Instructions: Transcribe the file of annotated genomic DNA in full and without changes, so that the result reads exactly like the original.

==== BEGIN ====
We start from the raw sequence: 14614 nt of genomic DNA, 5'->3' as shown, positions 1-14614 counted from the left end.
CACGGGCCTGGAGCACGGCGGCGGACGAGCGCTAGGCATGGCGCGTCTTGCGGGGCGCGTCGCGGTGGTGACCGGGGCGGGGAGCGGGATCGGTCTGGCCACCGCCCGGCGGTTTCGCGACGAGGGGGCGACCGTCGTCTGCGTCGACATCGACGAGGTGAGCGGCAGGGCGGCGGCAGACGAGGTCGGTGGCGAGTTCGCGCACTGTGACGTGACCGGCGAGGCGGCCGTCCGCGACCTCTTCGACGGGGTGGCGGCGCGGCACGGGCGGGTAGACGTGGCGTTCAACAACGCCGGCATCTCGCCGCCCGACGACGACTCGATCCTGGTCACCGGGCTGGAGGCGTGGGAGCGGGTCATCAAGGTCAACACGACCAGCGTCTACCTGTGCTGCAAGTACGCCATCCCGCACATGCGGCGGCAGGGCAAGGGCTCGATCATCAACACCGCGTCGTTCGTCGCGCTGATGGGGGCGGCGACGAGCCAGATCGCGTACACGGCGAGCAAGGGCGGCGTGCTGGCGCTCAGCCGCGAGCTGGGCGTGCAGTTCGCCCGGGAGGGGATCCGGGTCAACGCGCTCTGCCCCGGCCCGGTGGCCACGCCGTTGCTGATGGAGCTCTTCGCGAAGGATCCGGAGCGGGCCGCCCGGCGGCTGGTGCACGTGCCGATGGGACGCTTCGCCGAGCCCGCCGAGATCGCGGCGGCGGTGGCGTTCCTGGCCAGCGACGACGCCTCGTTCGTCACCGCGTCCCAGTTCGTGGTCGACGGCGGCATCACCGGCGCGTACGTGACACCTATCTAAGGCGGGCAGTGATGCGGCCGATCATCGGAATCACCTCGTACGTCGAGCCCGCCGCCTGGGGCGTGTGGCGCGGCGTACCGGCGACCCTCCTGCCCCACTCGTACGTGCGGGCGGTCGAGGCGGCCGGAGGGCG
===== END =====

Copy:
We start from the raw sequence: 14614 nt of genomic DNA, 5'->3' as shown, positions 1-14614 counted from the left end.
CACGGGCCTGGAGCACGGCGGCGGACGAGCGCTAGGCATGGCGCGTCTTGCGGGGCGCGTCGCGGTGGTGACCGGGGCGGGGAGCGGGATCGGTCTGGCCACCGCCCGGCGGTTTCGCGACGAGGGGGCGACCGTCGTCTGCGTCGACATCGACGAGGTGAGCGGCAGGGCGGCGGCAGACGAGGTCGGTGGCGAGTTCGCGCACTGTGACGTGACCGGCGAGGCGGCCGTCCGCGACCTCTTCGACGGGGTGGCGGCGCGGCACGGGCGGGTAGACGTGGCGTTCAACAACGCCGGCATCTCGCCGCCCGACGACGACTCGATCCTGGTCACCGGGCTGGAGGCGTGGGAGCGGGTCATCAAGGTCAACACGACCAGCGTCTACCTGTGCTGCAAGTACGCCATCCCGCACATGCGGCGGCAGGGCAAGGGCTCGATCATCAACACCGCGTCGTTCGTCGCGCTGATGGGGGCGGCGACGAGCCAGATCGCGTACACGGCGAGCAAGGGCGGCGTGCTGGCGCTCAGCCGCGAGCTGGGCGTGCAGTTCGCCCGGGAGGGGATCCGGGTCAACGCGCTCTGCCCCGGCCCGGTGGCCACGCCGTTGCTGATGGAGCTCTTCGCGAAGGATCCGGAGCGGGCCGCCCGGCGGCTGGTGCACGTGCCGATGGGACGCTTCGCCGAGCCCGCCGAGATCGCGGCGGCGGTGGCGTTCCTGGCCAGCGACGACGCCTCGTTCGTCACCGCGTCCCAGTTCGTGGTCGACGGCGGCATCACCGGCGCGTACGTGACACCTATCTAAGGCGGGCAGTGATGCGGCCGATCATCGGAATCACCTCGTACGTCGAGCCCGCCGCCTGGGGCGTGTGGCGCGGCGTACCGGCGACCCTCCTGCCCCACTCGTACGTGCGGGCGGTCGAGGCGGCCGGAGGGCG